Mick Broderick, Nuclear Movies (Jefferson, N.C.: McFarland, 1991)
A critical analysis and filmography of over 850 feature-length dramas concerning nuclear issues from 1914-1989 and from over 30 countries.
Foreword by Dr Helen Caldicott (1988)
Chapter: From Atoms to Apocalypse
Introduction © Mick Broderick
What images come to mind when we consider nuclear issues? A huge, broiling mushroom cloud? An awesome, devastating explosion? Medical isotopes combating cancer? Perhaps cheap and abundant electricity?
The dichotomy of this imagery illustrates opposing ends of the atomic spectrum. While the latter connotation has been carefully sanitized and promoted by the proponents of the nuclear industry, the former associations remain predominant within popular consciousness. Clearly, this is something of a paradox. If, since 1945 the dominant psychic link with nuclear themes is one of catastrophe and destruction, how then has the global community permitted the construction and proliferation of over 50,000 nuclear weapons and many hundreds of nuclear reactors around the world?
One answer it would seem, is fear - or more precisely terror. 1 Despite the rigorous campaigns of military and corporate public relations specialists over the past four decades, the narratives of mainstream film and television drama suggest there remains an innate, submerged fear in relation to most things nuclear. This 'state of nuclear terror' as psychologist Joel Kovel puts it, however, is ironically a vital component to the mindset of global nuclearism. 2 Rather than arousing and channeling positive emotions such as hostility, outrage and anger into constructive action, this particular fear is one which frequently debilitates Ý those who experience it. Psychically, the response often becomes one of resignation and then denial of the perceived personal/social impotence, which in turn promotes a refusal to even consider the issues and recognize one's state of compromise and/or despair.
Just as other forms of media attenuate and inform public responses to social issues by their very selection and representation of material, logically, one can assume a similar relationship occurs via film and TV dramas. When asked to think of a "nuclear-related" movie common responses are: The Day After, Silkwood and/or The China Syndrome. Occasionally Dr. Strangelove is remembered. Mention is also made of On the Beach and Fail Safe. The first response is usually a film which deals with a catastrophic nuclear war , yet nuclear themes have been entertained in virtually all classifications of film, from comedy, espionage, musicals and thrillers, to their most frequent representation in science fiction and horror genres. Considering the bulk of movies compiled for this Filmography, what does such a limited recall suggest? Does this psychic block also reflect the same social processes of repression at work by avoiding the pervasiveness of nuclearism within the fictive arena as well as the real?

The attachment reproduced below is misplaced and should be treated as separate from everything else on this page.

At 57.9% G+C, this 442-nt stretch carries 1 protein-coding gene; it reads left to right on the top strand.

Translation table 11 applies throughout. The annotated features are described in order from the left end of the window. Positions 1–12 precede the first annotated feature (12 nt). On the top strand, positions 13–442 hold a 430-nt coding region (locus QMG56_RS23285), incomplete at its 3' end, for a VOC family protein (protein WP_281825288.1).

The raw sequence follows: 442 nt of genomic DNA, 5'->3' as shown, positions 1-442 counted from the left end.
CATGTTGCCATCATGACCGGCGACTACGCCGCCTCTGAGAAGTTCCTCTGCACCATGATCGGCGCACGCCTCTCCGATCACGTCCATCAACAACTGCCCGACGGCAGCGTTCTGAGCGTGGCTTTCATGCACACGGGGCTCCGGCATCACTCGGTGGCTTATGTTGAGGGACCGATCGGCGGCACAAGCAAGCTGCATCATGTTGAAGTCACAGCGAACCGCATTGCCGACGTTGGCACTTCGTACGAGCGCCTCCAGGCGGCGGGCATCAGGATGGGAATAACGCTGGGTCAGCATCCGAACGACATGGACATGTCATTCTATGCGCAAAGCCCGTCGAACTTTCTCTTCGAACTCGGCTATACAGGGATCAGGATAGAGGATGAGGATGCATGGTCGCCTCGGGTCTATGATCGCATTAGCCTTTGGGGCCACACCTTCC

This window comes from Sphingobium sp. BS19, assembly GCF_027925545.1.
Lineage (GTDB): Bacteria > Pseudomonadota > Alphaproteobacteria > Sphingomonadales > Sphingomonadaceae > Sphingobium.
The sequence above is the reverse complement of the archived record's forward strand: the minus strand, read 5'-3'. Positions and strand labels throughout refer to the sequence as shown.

The aim of this work is to address a long-ignored feature of our cultural expression of nuclearism via one of its most popular mediums - film and television. I have attempted to lst all the feature-length films, serials, made-for-television movies and mini-series that deal in one way or another with nuclear themes. To suggest by juxtaposition and cross-referral, the catalogue hopes to indicate repetition, divergence and modification of familiar ideas by generic interplay. Similarly, alongside the decade 'time-lines' of relevant nuclear events, the chronological structure of the listings has been designed to encourage readers to develop their own sense of the historical evolution of this genre as a sort of barometer of nuclear issues, projecting the ebb and flow of public attitudes through mainstream film and TV.